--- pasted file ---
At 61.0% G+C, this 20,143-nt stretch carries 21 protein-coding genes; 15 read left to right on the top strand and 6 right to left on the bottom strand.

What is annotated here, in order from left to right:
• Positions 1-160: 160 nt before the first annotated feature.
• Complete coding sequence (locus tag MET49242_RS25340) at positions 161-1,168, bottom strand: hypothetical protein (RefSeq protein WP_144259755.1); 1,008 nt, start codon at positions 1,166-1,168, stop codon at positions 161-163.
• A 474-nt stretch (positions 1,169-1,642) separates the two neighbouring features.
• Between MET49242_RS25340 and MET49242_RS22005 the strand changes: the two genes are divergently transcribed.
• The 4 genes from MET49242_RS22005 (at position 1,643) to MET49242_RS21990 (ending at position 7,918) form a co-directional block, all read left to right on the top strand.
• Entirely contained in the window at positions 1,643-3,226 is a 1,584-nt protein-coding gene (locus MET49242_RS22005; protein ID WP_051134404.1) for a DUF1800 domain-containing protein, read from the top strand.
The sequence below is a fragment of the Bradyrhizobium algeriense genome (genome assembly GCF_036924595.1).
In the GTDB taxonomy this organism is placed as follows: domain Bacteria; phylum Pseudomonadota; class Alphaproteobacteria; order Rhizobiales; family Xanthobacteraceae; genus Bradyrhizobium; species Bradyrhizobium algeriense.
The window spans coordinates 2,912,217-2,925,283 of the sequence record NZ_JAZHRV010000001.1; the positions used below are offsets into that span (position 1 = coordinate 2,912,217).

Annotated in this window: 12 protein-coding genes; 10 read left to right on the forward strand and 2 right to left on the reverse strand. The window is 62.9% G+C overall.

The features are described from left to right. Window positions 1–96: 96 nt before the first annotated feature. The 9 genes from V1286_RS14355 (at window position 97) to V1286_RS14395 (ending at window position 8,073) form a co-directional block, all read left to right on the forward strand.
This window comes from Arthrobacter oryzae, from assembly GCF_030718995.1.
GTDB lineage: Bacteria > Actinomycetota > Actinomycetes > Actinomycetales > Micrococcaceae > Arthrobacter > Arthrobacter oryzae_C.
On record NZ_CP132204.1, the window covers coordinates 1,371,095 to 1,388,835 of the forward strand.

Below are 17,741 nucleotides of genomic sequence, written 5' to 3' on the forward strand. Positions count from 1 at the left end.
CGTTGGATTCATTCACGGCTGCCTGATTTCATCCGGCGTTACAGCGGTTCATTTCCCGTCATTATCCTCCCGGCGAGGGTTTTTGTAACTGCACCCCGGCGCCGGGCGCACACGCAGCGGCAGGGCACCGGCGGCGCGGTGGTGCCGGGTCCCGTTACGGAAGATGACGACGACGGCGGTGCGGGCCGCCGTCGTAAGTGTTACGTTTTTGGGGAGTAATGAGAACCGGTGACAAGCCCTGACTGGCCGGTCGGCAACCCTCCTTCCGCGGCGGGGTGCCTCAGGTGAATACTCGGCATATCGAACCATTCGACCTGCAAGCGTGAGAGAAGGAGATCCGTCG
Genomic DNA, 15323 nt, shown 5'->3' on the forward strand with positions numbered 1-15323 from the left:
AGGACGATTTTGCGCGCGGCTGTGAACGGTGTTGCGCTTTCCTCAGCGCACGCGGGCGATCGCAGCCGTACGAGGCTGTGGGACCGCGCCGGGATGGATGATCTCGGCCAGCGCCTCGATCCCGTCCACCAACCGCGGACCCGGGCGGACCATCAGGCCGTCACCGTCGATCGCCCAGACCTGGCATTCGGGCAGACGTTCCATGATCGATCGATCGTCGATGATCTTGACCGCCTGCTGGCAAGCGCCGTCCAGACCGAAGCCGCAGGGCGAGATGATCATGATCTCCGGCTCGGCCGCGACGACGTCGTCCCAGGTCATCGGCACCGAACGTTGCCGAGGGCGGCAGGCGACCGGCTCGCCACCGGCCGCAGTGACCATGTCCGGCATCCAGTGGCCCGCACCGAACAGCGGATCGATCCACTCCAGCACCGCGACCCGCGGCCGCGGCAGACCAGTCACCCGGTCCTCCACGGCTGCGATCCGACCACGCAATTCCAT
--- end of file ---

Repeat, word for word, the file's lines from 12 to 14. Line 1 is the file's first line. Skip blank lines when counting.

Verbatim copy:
Annotated in this window: 12 protein-coding genes; 10 read left to right on the forward strand and 2 right to left on the reverse strand. The window is 62.9% G+C overall.

The features are described from left to right. Window positions 1–96: 96 nt before the first annotated feature. The 9 genes from V1286_RS14355 (at window position 97) to V1286_RS14395 (ending at window position 8,073) form a co-directional block, all read left to right on the forward strand.
This window comes from Arthrobacter oryzae, from assembly GCF_030718995.1.